Mar 29, 2016

Is it Reasonable to Cancel Euro 2016?

Following further European terrorist attacks in Brussels this week, Alex Peters asks whether it would be callous for FIFA to allow Euro 2016 to be played.

Alex PetersContributing Writer

In the wake of recent terrorist attacks in both Belgium and France, talk turned to whether it would be wise to continue with plans to stage Euro 2016 this summer in France. It may seem callous to be thinking of a football tournament in the wake of such devastation, but it does not, however, take much speculation to imagine the tournament being a target for similar attacks.

After the horrific Paris attacks in November, part-time corrupt FIFA president and full-time buffoon Sepp Blatter ridiculously claimed: “So far, all these outlaw groups, they have never attacked football because they know and they feel that football is for everybody.”

Apart from this being factually incorrect – the Parc des Princes was previously targeted even though attackers were apprehended before entering the stadium – it is demonstrative of an arrogance and naivety in relation to the staging of large-scale sports events. Fan parks and stadiums are high-profile targets for would-be terrorists, making organisers and the French public now nervous as to the rationality of hosting the tournament in this climate.


The arguments on both sides have merits. The safety of supporters and players, of course, should be paramount. This week talk turned for the first time whether the games should be held behind closed doors, with UEFA officials not wanting to admit at this stage whether it was a serious consideration.

If the French government feels that they cannot sufficiently ensure a safe environment for these games to take place in, should the tournament be called off? Sadly, the extent to which any major event taking place in Western Europe is safe right now is difficult to determine, and not exactly a cause for great confidence.

In the wake of the Paris attacks in November, the reaction of UEFA and tournament organisers was somewhat bullish. “Wondering whether Euro 2016 must be cancelled is playing the game of the terrorists,” said Jacques Lambert, tournament organiser. It is an often-repeated refrain. We cannot be seen to alter our lives, as in doing so we are doing what the terrorists want. ISIS, however, doesn’t want to make us fear for our lives. It wants to end our way of life. Football tournaments, large cultural events with people from around the continent converging, are a part of it.

In a climate of troubles and riots in Paris’ immigrant suburbs 18 years ago, the World Cup was still held. The ‘98 French squad “was not a real French team”, according to Jean Marie le Pen, made up of players from a range of immigrant backgrounds including Caribbean, Ghanian, Senegalian and, of course, Algerian, in the case of Zidane. A team that was “Black, blanc, beur” or Black, White, Arab went onto an unlikely victory, and for the duration of a month, it seemed that football had united a country.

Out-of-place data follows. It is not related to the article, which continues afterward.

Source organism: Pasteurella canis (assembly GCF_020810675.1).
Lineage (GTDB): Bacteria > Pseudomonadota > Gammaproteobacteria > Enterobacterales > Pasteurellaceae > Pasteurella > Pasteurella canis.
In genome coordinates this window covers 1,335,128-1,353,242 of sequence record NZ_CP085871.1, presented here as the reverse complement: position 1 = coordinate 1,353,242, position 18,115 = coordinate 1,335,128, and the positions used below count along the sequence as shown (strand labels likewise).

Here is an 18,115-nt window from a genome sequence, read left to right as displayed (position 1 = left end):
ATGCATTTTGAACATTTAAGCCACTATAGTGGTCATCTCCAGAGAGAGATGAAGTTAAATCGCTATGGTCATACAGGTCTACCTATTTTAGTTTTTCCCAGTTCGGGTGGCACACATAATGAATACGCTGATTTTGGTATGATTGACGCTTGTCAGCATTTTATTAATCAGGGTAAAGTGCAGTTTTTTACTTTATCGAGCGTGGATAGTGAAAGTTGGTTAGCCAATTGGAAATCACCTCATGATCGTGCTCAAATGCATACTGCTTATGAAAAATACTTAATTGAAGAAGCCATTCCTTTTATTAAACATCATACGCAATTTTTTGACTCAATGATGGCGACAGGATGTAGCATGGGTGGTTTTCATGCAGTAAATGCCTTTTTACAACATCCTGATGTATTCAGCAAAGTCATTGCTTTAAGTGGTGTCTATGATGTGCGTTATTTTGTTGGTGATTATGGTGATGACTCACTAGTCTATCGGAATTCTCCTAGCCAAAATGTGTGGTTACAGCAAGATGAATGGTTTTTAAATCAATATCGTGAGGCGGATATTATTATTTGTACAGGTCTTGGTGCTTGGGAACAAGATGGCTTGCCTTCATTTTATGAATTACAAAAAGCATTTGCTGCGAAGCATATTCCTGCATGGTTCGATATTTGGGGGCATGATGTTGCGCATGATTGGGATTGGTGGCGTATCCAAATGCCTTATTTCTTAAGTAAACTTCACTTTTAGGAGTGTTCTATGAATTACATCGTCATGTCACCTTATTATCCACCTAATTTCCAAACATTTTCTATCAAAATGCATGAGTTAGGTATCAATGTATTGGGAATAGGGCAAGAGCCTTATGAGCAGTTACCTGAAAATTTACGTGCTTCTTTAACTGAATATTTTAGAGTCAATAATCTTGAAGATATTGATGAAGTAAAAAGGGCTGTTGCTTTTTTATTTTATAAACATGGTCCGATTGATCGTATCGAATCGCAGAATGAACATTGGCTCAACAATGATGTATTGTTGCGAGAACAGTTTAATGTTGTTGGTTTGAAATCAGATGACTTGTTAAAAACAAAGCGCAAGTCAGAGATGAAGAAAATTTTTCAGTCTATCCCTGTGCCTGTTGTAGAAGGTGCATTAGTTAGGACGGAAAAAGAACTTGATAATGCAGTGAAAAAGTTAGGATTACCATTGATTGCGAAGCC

Of course when the world had gone home, there remained deep social problems for France’s immigrant society. Still, that team of 1998 are revered in France in ways that their current counterparts are not, beyond their wins. Players from that team still speak of the mood and wave of euphoria that came from their victory and the possibility of a better vision for the future it provided. A World Cup doth not a united nation make, and equally one football tournament does not unify a continent and beat a disgusting ideology.

Then why bother holding Euro 2016? Well for all the cynicism and due criticism that high profile sport gets it does and will continue to retain a rare ability: the ability to unite. If the tournament goes off safely it will be seen as a vision of Europe refusing to cow to those who wish to destroy it. However, if another attack this summer is successful, it’s clear those in power will face questions for allowing such an obvious target to take place. This is the difficult decision those running the event face: call off the event and be maligned as cowards or carry through with it and in the event of disaster be seen as callous. I, for one, do not envy those who have to make that decision.

Johan Cruyff the great footballing innovator also died this week. When asked by Miguel Delaney what sport was for him, he replied: “What is sport, besides the physical education you do for yourself? It’s playing together, trying things out, getting better every day, winning together, losing together, helping somebody out. It’s life. It’s totally life. 100%.” Maybe that is as good a reason to hold the tournament as any.

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